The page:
Half a croissant, on a plate, with a sign in front of it saying '50c'
h a l f b a k e r y
Like you could do any better.

idea: add, search, annotate, link, view, overview, recent, by name, random

meta: news, help, about, links, report a problem

account: browse anonymously, or get an account and write.



Universal Gripper Robotic Feet

Enhanced Traction On Demand
  [vote for,

Imagine you've built a walking robot, and it moves reasonably well on a flat, smooth, high-traction surface... but it slides around on overly polished floors, and has trouble when the terrain is overly sloped or even if parts of the terrain are overly sloped.

Now, suppose we replace each of the feet (or perhaps just the bottoms of the feet) of the robot with a type of device called a Universal Gripper, and whenever the foot makes contact with the ground, actuate the gripper, and whenever the foot is about to be lifted up, release the gripper... or even apply positive pressure with the gripper, so that it pushes away from the ground.

Now, you're probably going to ask, "what in the world is a Universal Gripper?" It's an amazingly simple device: a rubber balloon, filled with granules, with a mechanism to suck out air from the balloon (which makes it rigid) and a valve to release air back into the balloon (which makes it soft). The more advanced version also has a mechanism to quickly blow air into the balloon, to toss away whatever had been held... or in this idea, push away from the ground a bit faster.

The Universal Gripper was invented in 2010, and has become relatively well known (if you google search for "universal robotic gripper", you'll get over 100,000 results), spread from the time of it's invention, till the present.

After it occurred to me that this kind of gripper would make awesome robotic feet (while watching a video of a walking robot whose feet were sliding around), I searched Google, and found precisely /one/ relevant result -- a one line mention, shortly after the Universal Gripper was invented. So it's not baked or half-baked, and certainly not /widely/ known to exist.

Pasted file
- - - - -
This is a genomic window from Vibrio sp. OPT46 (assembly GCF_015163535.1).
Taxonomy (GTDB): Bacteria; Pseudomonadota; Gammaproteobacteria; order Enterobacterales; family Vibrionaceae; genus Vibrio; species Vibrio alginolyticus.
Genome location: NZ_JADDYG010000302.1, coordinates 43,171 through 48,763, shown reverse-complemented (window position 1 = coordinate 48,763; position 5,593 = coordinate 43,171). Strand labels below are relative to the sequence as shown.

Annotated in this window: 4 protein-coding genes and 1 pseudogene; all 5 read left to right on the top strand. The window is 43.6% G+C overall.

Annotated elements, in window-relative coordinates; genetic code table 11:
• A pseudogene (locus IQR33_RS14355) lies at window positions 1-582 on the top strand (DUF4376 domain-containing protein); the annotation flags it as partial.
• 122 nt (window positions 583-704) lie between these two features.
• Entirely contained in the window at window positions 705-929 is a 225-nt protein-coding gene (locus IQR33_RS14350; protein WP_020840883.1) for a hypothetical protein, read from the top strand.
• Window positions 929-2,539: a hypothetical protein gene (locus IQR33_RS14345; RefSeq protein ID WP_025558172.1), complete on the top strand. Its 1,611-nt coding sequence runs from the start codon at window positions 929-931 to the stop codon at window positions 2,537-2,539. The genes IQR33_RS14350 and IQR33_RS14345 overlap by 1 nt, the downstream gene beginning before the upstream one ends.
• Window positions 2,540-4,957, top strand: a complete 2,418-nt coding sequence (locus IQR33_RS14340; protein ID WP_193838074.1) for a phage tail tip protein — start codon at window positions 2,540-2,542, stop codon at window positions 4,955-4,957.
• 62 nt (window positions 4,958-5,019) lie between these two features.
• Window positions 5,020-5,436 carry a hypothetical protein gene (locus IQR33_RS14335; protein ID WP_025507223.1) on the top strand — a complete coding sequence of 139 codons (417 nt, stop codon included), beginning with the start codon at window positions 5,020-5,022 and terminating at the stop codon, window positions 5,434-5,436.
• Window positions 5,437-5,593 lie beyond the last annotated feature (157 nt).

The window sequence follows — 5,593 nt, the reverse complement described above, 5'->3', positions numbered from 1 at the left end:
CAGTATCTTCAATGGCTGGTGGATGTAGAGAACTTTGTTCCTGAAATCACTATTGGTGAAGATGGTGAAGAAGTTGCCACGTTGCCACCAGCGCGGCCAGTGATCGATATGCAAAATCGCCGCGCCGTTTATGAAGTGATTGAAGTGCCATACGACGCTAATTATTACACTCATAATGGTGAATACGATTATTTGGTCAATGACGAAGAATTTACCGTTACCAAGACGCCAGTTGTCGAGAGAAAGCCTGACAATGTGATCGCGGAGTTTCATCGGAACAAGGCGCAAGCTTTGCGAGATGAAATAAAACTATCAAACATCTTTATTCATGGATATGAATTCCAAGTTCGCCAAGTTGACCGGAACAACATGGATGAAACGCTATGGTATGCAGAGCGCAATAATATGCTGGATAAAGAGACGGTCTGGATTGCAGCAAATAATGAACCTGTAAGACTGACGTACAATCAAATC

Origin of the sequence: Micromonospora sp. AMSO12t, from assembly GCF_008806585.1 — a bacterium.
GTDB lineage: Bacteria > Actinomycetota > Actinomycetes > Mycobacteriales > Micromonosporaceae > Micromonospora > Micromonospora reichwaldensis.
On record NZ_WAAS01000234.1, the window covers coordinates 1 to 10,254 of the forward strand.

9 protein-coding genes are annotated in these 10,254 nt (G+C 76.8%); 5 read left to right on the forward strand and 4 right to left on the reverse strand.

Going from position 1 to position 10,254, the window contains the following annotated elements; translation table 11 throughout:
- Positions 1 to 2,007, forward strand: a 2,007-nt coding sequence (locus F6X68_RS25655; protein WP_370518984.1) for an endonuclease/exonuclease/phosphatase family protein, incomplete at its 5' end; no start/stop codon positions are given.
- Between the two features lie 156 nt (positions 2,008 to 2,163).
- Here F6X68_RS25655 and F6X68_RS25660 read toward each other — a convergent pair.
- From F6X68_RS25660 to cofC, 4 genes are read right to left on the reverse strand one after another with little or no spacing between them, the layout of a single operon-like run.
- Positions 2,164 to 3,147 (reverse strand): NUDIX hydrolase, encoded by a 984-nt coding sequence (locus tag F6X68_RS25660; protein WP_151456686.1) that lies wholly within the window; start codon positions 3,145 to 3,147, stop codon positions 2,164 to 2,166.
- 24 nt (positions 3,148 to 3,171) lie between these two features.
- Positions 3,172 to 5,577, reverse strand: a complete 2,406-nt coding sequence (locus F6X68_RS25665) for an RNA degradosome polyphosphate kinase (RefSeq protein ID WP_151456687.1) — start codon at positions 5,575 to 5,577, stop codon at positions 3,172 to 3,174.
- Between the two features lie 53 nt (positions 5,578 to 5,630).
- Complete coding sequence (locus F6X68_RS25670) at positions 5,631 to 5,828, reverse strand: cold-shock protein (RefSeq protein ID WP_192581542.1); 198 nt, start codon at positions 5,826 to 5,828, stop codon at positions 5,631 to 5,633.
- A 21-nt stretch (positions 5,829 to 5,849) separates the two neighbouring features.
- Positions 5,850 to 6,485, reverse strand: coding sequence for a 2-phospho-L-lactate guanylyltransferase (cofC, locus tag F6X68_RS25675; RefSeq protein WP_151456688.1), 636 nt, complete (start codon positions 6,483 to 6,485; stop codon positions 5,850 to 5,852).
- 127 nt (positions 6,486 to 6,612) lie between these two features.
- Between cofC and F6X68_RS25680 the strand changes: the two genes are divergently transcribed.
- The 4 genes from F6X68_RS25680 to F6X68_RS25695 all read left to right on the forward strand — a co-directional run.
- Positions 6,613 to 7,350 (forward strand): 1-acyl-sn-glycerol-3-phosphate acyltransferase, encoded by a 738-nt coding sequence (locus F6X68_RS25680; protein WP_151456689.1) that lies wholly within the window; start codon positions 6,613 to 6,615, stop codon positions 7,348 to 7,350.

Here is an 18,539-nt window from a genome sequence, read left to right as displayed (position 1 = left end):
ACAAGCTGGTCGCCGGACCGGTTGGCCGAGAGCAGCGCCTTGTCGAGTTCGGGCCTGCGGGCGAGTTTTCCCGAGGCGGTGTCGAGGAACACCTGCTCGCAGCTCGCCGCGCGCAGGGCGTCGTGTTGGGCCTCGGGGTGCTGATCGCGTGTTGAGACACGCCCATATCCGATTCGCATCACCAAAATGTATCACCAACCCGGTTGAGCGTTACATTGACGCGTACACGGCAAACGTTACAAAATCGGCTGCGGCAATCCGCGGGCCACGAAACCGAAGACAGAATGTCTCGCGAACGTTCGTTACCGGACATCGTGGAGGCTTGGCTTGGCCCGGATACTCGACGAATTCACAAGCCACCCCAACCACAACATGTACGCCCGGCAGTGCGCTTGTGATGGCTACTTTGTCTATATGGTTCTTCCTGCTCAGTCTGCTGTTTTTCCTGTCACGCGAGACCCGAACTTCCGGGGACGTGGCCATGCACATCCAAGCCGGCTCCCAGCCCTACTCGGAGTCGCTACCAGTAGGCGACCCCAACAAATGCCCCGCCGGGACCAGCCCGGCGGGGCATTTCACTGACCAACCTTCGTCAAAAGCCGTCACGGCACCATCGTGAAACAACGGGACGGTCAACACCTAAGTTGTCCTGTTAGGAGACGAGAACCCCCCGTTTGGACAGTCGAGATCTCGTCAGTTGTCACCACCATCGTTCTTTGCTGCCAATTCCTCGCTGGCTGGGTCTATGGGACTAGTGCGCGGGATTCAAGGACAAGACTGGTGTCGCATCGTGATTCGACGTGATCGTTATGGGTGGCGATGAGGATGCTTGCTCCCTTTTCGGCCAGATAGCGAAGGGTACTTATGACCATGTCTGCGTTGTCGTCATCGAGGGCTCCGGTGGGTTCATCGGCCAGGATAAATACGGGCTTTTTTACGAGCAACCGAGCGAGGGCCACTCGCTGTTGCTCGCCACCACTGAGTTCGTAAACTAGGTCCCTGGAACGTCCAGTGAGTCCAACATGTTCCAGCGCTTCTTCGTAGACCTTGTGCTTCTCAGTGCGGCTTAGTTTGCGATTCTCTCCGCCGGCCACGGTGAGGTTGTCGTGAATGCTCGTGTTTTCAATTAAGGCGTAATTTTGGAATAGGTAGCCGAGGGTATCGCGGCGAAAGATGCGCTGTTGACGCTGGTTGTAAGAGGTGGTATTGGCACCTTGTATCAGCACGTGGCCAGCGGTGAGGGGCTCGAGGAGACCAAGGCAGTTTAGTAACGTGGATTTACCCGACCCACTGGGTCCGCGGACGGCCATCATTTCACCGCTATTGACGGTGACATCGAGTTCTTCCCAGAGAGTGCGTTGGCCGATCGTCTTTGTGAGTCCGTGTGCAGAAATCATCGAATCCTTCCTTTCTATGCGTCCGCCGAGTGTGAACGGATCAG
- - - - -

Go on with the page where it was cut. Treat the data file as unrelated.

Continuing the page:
goldbb, Sep 14 2013


       you need to shape them differently.   

       1: Add re-growable or replaceable hairs to take advantage of van-der-waals.   

       2: Shape so they deflate from outside to inside and make (adjustable-depth?) cups when fully deflated, creating suction cups   

       3, possibly: Add a band around (inside) where the rim of the cups will be, capable of sliding against itself to shrink or grow. This will let the cups physically grab on to any protrusions should that be helpful, or press against the sides of cracks and holes in the surface.
Voice, Sep 14 2013

       4, possibly: rough spikes that can stick out of the middle of the pad to obtain a better grip in gels, muds, and flesh.
Voice, Sep 14 2013

       //filled with granules//
IIRC, the early versions used coffee grounds. Good complex surfaces for the particles to grab each other (during the "suck for rigidity" phase).
(PS: "suck for rigidity" innuendo was entirely unintentional...)
neutrinos_shadow, Sep 15 2013

       The universal gripper is dependent on the particulate forming a surface that clamps down on irregularities in the gripped object.   

       It won't work all that well on smooth surfaces (polished marble, glass, etc.).   

       Given the need for an extremely pliable outer surface, it will also be somewhat vulnerable to damage from rough/sharp surfaces. A rubberized kevlar or similar might avoid that problem, however.
MechE, Sep 15 2013


back: main index

business  computer  culture  fashion  food  halfbakery  home  other  product  public  science  sport  vehicle